After 90 Years, Maya Angelou’s Legacy Is Still Rising

Photo: Steve Exum (Getty Images)

“You may write me down in history
With your bitter, twisted lies,
You may trod me in the very dirt
But still, like dust, I’ll rise.”

—Maya angelou, from “Still I Rise”

Poet, author, singer, dancer, director and civil rights activist Maya Angelou would have been 90 years old today. In her 86 years of life, the incredible artist born Marguerite Annie Johnson in St. Louis published seven autobiographies and several books of poetry and essays, and received more than 50 honorary degrees, the Presidential Medal of Freedom, three Grammy awards, and nominations for both a Tony award and the Pulitzer Prize.

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Remarkably, she was also San Francisco’s first black female streetcar conductor, the first black poet (and first poet in 31 years) to recite at an American presidential inauguration, a former sex worker, former dance partner of Alvin Ailey, a mentor and a mother.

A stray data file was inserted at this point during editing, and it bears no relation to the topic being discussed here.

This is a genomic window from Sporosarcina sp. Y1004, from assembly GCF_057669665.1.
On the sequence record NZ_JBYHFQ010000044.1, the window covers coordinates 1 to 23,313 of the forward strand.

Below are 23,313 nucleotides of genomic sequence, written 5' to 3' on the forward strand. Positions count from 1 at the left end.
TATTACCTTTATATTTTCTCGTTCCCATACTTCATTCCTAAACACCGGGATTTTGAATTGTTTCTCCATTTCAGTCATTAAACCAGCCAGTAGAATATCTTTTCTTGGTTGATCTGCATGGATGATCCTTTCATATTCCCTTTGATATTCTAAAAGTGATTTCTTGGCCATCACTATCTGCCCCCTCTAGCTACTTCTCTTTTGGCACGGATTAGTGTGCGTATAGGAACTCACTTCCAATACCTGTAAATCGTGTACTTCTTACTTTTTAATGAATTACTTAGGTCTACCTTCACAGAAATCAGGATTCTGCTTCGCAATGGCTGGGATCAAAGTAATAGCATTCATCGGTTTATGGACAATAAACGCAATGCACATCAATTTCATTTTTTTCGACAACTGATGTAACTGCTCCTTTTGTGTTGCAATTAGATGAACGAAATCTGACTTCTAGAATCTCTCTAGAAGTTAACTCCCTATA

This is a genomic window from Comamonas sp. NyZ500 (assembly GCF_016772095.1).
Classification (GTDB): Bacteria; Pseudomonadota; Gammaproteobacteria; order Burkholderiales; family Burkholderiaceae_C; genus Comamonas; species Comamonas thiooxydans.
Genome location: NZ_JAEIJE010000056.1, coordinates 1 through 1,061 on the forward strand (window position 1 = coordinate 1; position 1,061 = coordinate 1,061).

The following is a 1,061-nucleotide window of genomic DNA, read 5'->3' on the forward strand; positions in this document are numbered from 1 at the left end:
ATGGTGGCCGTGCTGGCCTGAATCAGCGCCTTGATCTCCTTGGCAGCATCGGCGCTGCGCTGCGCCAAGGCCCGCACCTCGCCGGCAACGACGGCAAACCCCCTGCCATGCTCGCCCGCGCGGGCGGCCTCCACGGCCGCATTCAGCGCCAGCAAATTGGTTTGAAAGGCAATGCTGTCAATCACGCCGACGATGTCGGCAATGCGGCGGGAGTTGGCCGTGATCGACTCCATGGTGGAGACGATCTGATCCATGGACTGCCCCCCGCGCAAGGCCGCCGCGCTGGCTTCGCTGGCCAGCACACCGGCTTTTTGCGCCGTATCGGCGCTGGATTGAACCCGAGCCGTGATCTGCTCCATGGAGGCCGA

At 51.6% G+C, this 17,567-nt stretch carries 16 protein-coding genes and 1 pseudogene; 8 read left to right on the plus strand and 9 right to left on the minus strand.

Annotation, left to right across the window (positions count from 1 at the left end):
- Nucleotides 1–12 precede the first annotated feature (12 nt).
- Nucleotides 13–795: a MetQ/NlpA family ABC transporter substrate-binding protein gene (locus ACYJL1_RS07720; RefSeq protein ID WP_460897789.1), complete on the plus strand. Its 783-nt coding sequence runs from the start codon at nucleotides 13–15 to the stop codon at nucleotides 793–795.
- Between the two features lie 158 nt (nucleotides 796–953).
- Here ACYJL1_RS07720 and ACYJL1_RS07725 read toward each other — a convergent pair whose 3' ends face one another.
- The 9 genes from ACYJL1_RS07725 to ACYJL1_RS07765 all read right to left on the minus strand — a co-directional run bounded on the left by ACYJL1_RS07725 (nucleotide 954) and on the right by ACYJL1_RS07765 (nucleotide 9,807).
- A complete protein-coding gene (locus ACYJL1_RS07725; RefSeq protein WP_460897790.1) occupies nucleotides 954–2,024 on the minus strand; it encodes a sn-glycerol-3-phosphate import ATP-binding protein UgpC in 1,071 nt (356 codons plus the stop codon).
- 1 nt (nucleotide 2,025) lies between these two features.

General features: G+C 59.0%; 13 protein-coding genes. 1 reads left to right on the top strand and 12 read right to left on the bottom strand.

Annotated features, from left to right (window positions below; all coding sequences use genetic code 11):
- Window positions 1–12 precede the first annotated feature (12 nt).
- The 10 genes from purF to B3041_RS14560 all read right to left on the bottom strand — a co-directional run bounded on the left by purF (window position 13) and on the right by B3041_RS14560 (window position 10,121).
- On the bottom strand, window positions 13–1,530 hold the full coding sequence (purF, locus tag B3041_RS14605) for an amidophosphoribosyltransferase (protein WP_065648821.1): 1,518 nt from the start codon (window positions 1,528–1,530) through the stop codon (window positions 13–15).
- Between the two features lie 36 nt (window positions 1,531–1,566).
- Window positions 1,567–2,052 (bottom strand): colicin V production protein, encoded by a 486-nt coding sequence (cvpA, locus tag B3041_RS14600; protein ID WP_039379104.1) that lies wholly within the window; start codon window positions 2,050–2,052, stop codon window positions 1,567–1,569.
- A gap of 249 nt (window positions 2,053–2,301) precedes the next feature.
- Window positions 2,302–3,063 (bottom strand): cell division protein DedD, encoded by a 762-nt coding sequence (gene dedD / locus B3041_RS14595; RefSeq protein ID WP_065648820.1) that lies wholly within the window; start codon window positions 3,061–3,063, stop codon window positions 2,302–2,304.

To celebrate what would have been her 90th birthday—which, coincidentally, falls on the 50th anniversary of Martin Luther King Jr.’s death—Google has honored Angelou with her own Google doodle, featuring perhaps her most famous poem, “Still I Rise,” narrated by a number of celebrities including Oprah Winfrey, Alicia Keys and Laverne Cox, Angelou’s son Guy Johnson and the poet herself.

The Glow Up is proud to salute the incredible artist known as Maya Angelou, and thanks to her for showing us what phenomenal womanhood looks like.

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About the author

Maiysha Kai

Maiysha Kai is Managing Editor of The Glow Up and your average Grammy-nominated goddess next door. Minneapolis born, Chicago bred, New York built. Nuance is her superpower.